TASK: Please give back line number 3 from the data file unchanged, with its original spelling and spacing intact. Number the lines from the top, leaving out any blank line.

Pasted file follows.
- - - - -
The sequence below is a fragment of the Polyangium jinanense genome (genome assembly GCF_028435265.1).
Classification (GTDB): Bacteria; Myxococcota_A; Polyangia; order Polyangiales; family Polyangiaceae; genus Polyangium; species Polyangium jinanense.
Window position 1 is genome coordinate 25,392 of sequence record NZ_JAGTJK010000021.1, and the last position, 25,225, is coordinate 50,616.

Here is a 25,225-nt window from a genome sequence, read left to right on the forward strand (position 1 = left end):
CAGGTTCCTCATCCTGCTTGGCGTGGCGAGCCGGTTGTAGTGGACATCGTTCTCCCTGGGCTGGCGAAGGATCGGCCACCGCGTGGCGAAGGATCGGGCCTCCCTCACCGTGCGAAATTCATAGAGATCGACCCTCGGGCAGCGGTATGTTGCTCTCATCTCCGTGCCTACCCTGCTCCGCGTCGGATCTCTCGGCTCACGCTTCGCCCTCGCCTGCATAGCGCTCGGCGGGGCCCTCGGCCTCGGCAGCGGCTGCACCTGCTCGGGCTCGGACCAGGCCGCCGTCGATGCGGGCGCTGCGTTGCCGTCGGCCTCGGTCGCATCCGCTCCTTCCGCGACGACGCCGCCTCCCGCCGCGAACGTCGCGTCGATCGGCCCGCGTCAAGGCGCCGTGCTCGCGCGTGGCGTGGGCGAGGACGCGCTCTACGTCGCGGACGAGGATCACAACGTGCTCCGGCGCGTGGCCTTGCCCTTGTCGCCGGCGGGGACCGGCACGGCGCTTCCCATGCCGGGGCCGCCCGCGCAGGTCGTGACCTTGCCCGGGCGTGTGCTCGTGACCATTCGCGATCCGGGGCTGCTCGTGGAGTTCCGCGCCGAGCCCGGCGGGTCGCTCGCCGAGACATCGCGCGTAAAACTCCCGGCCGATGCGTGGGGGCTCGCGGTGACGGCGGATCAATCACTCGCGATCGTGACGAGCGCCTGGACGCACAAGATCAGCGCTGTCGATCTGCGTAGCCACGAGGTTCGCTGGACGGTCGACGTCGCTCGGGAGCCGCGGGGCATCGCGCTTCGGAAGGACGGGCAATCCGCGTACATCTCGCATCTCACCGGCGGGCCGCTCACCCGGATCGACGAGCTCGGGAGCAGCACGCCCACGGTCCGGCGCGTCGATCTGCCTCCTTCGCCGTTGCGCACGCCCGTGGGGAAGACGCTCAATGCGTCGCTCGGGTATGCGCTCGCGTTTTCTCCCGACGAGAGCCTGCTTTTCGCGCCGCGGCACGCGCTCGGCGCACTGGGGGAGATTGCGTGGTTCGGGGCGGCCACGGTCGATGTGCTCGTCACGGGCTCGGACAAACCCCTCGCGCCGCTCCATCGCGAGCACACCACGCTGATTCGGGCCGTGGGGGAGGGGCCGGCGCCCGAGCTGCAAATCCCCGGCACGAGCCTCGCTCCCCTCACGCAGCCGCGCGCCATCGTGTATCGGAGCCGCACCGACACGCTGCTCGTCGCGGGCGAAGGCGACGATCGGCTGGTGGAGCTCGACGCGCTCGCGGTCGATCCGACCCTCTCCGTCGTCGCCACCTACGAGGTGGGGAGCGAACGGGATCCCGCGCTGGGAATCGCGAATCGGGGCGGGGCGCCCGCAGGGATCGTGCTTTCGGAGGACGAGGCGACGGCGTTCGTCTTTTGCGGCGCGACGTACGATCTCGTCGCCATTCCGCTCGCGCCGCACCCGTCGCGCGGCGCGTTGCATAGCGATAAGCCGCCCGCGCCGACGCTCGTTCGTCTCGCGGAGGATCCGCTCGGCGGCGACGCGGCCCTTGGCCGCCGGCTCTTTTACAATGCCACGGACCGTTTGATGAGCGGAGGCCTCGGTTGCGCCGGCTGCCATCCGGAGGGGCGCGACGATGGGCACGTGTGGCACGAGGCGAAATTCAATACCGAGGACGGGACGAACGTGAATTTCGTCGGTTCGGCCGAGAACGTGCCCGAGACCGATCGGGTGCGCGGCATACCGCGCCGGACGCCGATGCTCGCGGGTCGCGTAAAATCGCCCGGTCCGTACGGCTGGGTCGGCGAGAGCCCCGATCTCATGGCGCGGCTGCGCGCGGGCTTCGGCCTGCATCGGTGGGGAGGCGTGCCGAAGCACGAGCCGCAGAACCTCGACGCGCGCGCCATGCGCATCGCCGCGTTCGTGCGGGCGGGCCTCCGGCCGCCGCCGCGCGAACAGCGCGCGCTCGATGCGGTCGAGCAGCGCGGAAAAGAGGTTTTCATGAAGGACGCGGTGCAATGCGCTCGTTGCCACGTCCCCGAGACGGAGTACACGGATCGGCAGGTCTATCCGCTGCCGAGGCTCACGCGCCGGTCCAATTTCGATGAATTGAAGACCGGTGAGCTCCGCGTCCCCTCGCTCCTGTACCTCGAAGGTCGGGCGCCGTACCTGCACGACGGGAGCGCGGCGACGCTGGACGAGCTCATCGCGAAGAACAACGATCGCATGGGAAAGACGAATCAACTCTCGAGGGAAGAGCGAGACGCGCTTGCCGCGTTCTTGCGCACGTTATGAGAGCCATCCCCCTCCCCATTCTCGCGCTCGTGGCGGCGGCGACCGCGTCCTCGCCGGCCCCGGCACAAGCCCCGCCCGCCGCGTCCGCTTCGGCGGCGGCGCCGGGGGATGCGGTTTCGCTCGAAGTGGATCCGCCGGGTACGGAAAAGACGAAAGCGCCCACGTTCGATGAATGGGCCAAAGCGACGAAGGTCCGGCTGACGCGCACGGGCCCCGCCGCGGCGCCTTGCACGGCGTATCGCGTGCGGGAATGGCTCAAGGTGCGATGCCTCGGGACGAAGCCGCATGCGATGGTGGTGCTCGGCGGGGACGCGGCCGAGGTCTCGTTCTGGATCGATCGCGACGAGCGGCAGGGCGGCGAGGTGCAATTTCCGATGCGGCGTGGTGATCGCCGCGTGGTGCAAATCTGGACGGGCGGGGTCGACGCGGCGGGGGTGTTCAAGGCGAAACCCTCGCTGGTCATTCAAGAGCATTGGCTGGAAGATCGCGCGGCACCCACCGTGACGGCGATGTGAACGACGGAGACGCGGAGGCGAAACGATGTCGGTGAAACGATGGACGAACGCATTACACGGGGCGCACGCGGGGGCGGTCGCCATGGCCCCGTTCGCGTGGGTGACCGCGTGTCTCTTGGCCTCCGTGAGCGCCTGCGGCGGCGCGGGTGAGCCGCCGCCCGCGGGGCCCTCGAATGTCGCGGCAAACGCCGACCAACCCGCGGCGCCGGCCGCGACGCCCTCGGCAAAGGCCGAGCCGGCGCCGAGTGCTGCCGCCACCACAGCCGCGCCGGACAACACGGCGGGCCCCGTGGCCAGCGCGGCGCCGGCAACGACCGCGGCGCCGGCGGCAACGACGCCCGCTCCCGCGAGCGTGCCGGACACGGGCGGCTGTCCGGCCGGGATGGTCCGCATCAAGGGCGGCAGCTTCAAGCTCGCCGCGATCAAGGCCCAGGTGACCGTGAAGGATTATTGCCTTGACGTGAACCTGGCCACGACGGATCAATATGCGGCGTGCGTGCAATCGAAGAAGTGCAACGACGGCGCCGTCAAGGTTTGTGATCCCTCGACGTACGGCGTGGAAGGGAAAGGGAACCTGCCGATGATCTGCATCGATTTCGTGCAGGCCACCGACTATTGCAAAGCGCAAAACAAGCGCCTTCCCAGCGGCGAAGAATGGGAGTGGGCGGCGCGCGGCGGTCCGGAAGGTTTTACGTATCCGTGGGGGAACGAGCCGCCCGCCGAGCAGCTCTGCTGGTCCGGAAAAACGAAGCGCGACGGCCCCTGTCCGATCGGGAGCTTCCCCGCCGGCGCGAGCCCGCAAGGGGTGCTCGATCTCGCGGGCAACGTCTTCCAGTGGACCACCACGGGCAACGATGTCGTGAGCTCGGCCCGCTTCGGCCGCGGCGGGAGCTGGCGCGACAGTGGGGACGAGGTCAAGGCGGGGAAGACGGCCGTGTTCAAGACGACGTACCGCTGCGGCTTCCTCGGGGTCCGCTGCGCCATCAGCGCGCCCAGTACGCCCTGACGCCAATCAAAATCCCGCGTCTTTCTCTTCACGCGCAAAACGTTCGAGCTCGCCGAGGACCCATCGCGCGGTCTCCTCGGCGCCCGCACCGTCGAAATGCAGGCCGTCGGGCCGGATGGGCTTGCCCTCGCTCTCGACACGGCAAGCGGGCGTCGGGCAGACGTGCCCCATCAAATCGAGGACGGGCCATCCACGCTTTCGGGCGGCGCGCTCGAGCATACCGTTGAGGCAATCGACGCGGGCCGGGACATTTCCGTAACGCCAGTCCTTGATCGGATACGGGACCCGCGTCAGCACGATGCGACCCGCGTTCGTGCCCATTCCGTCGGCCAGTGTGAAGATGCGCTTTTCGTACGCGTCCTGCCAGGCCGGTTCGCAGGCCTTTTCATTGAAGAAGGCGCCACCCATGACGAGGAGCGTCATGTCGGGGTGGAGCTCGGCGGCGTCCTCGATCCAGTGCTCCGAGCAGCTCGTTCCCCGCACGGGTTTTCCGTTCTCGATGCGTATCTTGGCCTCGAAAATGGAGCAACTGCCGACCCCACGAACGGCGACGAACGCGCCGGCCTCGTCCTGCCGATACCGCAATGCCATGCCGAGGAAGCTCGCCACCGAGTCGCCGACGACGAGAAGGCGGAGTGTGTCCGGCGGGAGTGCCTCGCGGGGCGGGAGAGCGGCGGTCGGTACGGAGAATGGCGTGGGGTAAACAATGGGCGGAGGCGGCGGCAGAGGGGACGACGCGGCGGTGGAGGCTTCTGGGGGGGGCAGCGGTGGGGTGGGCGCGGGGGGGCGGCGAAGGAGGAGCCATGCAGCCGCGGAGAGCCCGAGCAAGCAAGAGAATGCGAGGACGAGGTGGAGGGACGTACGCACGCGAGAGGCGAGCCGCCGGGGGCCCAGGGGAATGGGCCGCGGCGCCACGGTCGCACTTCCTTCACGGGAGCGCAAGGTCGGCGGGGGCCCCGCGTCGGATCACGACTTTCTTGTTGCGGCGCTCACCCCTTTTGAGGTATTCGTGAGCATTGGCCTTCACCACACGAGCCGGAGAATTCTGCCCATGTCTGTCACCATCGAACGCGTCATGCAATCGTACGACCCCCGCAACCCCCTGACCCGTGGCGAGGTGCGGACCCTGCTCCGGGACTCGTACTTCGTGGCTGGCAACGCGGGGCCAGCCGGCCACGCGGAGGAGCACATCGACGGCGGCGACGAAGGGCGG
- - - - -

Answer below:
Window position 1 is genome coordinate 25,392 of sequence record NZ_JAGTJK010000021.1, and the last position, 25,225, is coordinate 50,616.